Dániel’s are is extremely expressive, this is why I chose to research him. The image to the left is one of a few black and white illustrations from Dániel’s personal collection. I find this image in particular intriguing as it looks like something from a dream or a nightmare. The art style reminds me quite a lot of Manga, I have a feeling that Dániel was influenced quite a bit from this type of animation. His use of black and white is very interesting, it immediately pulled my interest. Personally I don’t think this image even needs colour as it’s such a stunning illustration.

The second artist that I decided to research is called Denis Bezrukov from Voronezh, a city in Russia. When researching this artist there wasn’t alot written about him in his biography or ‘about’ section on his ‘Dribbble’ webpage, I assume this is because he doesn’t know how to speak english. He is a designer working for a digital design company called ‘Evrone’. His work seems to focus on the advertising aspect, which I am guessing is his job at ‘Evrone’.

This didn’t seem like the type of artist I was looking but after looking into more of his art including a few animation loops I found this amazing piece. It’s called Reflection and it is actually animated on his page. His description of the animation writes ‘Abstract graphics for Functional programming сonference’, so I’m guessing that even this animation’s purpose is for advertising and the marketing industry too. I found this image very interesting as he has just used pure black and white in comparison to the first artist Dániel’s illustration where he has used grey also. This image leans more on the graphic design aspect. Yo can see exactly what it is, but it doesn’t need anything else added to it for you to see that it is a face. In the animation the white strip goes back and forth crossing the face and highlighting all the facial features.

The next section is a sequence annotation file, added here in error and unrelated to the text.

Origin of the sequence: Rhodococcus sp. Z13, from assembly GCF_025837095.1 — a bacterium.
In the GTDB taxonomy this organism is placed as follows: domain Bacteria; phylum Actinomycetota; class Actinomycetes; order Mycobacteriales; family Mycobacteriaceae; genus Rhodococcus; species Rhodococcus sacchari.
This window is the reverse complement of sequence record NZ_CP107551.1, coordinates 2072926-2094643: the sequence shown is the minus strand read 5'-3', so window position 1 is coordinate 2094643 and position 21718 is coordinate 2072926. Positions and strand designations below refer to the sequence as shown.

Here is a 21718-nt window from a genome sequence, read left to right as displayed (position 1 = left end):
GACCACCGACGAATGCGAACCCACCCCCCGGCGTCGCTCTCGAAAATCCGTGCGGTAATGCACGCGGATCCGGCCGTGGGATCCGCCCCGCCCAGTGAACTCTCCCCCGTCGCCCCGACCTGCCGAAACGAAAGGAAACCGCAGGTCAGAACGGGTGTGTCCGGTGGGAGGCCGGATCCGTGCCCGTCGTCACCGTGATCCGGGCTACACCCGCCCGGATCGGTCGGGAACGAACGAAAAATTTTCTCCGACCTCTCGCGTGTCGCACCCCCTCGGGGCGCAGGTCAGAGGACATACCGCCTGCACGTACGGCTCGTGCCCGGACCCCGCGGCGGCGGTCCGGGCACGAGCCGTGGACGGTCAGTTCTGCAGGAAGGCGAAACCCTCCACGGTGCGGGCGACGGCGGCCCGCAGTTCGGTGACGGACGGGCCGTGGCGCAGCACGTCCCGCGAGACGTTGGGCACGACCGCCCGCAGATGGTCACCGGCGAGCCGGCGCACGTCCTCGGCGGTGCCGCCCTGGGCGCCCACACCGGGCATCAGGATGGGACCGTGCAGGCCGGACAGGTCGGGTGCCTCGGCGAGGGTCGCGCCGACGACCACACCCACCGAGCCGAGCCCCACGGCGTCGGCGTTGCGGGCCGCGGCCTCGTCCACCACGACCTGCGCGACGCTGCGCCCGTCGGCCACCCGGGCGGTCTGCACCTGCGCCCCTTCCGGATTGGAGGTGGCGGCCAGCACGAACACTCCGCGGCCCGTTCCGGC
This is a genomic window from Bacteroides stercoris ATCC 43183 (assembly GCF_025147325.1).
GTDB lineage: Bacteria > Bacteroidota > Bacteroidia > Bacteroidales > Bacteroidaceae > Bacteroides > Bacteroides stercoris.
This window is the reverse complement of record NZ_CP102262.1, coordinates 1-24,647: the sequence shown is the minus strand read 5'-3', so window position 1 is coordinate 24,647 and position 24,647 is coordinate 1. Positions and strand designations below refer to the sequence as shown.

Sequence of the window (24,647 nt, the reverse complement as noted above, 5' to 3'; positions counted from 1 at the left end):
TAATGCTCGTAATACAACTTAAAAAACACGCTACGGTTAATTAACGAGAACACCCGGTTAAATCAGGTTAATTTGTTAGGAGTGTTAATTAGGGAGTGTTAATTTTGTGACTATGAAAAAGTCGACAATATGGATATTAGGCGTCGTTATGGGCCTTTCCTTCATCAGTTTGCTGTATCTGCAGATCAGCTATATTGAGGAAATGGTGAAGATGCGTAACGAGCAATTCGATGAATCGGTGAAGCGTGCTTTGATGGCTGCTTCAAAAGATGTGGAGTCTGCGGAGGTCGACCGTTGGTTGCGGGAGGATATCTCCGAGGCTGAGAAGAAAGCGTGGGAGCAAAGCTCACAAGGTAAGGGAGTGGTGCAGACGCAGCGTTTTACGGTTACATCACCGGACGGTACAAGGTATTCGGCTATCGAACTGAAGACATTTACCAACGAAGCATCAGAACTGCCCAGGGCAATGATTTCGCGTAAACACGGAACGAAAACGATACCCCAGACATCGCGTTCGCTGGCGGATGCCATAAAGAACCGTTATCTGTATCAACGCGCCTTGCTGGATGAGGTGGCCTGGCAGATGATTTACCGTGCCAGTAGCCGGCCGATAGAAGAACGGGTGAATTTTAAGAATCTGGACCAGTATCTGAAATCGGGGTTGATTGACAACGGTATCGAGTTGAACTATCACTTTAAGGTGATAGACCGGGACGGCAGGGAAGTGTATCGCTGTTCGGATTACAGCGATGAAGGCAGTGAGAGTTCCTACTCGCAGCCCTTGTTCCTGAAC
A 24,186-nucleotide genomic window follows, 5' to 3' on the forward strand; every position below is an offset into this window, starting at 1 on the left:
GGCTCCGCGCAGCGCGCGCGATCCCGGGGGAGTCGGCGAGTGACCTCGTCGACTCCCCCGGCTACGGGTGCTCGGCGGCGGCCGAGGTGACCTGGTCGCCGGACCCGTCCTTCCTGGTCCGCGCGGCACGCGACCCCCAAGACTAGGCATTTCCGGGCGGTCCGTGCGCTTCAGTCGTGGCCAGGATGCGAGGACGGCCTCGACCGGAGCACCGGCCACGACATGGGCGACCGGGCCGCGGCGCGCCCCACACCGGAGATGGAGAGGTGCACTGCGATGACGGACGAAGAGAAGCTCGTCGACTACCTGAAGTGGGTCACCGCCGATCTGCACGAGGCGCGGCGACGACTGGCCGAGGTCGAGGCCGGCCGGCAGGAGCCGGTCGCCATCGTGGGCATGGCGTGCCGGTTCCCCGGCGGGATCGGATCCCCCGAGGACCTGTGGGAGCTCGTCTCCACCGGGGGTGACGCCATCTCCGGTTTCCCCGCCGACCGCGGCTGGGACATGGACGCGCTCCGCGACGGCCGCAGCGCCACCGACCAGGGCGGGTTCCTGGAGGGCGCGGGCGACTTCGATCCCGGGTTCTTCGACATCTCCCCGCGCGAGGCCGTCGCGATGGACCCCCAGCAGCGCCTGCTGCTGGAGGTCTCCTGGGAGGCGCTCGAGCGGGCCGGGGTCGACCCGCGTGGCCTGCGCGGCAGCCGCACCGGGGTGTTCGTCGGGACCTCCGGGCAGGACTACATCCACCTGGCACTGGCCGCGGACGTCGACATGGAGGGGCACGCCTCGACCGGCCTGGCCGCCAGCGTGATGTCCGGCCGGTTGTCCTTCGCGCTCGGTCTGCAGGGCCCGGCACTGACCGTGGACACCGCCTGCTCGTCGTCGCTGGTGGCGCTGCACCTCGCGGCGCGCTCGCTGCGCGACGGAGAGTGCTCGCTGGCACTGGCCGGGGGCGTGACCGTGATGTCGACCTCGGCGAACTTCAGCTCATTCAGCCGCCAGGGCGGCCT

I was asked to read an extract from ‘The Daffodil Affair’ by Michael Innes and answer specific questions.

The Extract:

“The room was void and unquickened; it was like a room in a shop window but larger and emptier; and the middle-aged man who sat at the desk had never thought to impress himself upon what he entered every day. Comfort there was none nor discomfort; only did the occupant deign to qualify the pure neutrality of his surroundings, it would surely be austerity that would emerge. The spring sunshine turned bleak and functional as it passed the plate glass of the tall-uncurtained windows.

The windows were large; the big desk lay islanded in a creeping parallelogram of light; across this and before the eyes of the man sitting motionless passed slantwise and slowly a massive shaft of shadow.

Perhaps twenty times it passed to and fro, as if outside some great joy wheel oscillating idly in a derelict amusement park. And the man rose, clasped hands behind him and walked to a window – high up in New Scotland Yard. He looked out and war-time London lay beneath… on his brow was a fixed contraction; this he had carried from desk to window, and now there was neither hardening nor relaxation as he looked out… during 15 years he had controlled the file of police papers which dealt with the abduction and subsequent history of feeble minded girls. Here lay his anger as he looked out over London… year by year the anger had burst deeper until it was now the innermost principle of the man”.

If this were to be made into a film what would the main character be like?

He would be a middle ages, proud and intelligent man who has a good job (police officer/abduction investigator) and dresses well. It’s WW2. He has a love of neutral tones and simplicity within his office.

What clothes would the character be wearing?

He would wear a suit (like any other man during wartime in Britain) and perhaps wear braces under his jacket. It would be well fitted and clean as he has the money to afford it considering his job at Scotland Yard.